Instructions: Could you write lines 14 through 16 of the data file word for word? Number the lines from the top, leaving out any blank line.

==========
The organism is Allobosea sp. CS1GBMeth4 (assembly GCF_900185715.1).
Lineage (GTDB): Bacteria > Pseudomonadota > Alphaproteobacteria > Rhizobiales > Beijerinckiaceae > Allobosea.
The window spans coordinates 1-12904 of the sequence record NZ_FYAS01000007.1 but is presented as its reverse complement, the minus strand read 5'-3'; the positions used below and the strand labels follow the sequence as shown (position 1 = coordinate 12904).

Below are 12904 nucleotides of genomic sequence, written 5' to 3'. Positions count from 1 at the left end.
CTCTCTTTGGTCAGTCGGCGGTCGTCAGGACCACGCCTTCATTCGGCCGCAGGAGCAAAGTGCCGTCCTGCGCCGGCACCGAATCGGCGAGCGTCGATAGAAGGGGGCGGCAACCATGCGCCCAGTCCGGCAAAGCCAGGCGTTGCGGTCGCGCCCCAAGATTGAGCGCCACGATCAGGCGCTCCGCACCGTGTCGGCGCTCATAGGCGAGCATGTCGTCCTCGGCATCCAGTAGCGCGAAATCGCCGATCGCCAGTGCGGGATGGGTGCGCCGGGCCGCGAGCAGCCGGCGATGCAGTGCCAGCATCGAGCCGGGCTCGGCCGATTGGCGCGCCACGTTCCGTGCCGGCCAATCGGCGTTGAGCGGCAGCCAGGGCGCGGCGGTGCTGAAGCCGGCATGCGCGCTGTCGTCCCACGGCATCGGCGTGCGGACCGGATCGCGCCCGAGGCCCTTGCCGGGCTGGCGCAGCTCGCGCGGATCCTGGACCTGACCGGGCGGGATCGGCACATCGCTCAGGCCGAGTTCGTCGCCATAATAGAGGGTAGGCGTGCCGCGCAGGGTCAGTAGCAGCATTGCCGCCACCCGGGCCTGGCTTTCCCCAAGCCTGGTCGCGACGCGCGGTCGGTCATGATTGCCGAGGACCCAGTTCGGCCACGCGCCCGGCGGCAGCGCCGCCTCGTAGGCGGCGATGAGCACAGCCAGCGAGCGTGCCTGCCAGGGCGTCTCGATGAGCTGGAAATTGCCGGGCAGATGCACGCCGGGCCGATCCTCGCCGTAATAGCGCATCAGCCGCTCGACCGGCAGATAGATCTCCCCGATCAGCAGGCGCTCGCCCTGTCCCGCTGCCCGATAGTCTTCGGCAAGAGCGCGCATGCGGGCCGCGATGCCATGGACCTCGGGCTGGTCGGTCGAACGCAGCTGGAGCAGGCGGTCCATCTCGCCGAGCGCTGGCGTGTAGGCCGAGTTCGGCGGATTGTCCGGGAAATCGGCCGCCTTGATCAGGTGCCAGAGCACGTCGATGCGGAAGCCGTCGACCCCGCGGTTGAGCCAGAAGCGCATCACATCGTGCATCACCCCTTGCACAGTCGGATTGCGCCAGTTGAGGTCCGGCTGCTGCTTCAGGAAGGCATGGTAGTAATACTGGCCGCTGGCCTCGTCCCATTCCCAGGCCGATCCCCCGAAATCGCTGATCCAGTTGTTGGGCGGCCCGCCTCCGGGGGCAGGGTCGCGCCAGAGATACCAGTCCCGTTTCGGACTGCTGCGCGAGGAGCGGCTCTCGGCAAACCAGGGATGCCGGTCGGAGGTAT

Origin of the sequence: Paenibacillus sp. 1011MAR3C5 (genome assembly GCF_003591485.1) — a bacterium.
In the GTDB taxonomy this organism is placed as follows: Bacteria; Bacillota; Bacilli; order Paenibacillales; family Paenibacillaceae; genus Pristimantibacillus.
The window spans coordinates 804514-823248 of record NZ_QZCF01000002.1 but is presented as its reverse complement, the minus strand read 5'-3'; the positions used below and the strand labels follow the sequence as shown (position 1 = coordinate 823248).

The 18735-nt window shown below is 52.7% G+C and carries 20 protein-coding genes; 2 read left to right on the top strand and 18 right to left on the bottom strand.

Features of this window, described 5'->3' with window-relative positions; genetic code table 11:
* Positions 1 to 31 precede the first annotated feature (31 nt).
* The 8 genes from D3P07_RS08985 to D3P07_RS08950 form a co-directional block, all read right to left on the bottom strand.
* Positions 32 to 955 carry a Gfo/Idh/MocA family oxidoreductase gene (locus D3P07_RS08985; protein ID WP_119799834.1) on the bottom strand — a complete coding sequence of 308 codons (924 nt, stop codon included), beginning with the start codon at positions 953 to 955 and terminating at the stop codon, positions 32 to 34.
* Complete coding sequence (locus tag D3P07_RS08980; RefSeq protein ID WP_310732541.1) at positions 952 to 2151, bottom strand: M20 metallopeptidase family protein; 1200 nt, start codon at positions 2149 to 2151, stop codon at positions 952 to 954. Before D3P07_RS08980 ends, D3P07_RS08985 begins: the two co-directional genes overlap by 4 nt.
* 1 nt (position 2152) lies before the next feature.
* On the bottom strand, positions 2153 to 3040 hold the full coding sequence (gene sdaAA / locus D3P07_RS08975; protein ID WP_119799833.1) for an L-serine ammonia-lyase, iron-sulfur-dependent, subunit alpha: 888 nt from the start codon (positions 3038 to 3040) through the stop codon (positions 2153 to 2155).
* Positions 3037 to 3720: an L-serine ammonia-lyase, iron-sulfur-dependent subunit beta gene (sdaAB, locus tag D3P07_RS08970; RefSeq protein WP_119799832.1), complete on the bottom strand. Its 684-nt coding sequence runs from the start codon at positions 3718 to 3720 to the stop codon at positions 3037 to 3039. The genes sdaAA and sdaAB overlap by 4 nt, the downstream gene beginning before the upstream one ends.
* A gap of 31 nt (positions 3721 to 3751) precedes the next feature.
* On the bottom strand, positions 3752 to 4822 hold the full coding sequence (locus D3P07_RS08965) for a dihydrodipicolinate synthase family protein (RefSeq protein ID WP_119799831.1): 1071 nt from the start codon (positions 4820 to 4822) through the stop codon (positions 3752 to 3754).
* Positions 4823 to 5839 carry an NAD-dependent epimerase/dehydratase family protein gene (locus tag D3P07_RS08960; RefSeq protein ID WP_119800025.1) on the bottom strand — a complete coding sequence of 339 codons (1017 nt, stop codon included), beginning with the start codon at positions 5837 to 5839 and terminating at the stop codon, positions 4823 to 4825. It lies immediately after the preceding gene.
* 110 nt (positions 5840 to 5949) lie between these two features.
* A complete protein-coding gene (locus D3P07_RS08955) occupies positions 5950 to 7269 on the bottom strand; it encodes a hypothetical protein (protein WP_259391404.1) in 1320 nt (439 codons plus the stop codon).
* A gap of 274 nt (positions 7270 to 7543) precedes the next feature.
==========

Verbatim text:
* Complete coding sequence (locus tag D3P07_RS08980; RefSeq protein ID WP_310732541.1) at positions 952 to 2151, bottom strand: M20 metallopeptidase family protein; 1200 nt, start codon at positions 2149 to 2151, stop codon at positions 952 to 954. Before D3P07_RS08980 ends, D3P07_RS08985 begins: the two co-directional genes overlap by 4 nt.
* 1 nt (position 2152) lies before the next feature.
* On the bottom strand, positions 2153 to 3040 hold the full coding sequence (gene sdaAA / locus D3P07_RS08975; protein ID WP_119799833.1) for an L-serine ammonia-lyase, iron-sulfur-dependent, subunit alpha: 888 nt from the start codon (positions 3038 to 3040) through the stop codon (positions 2153 to 2155).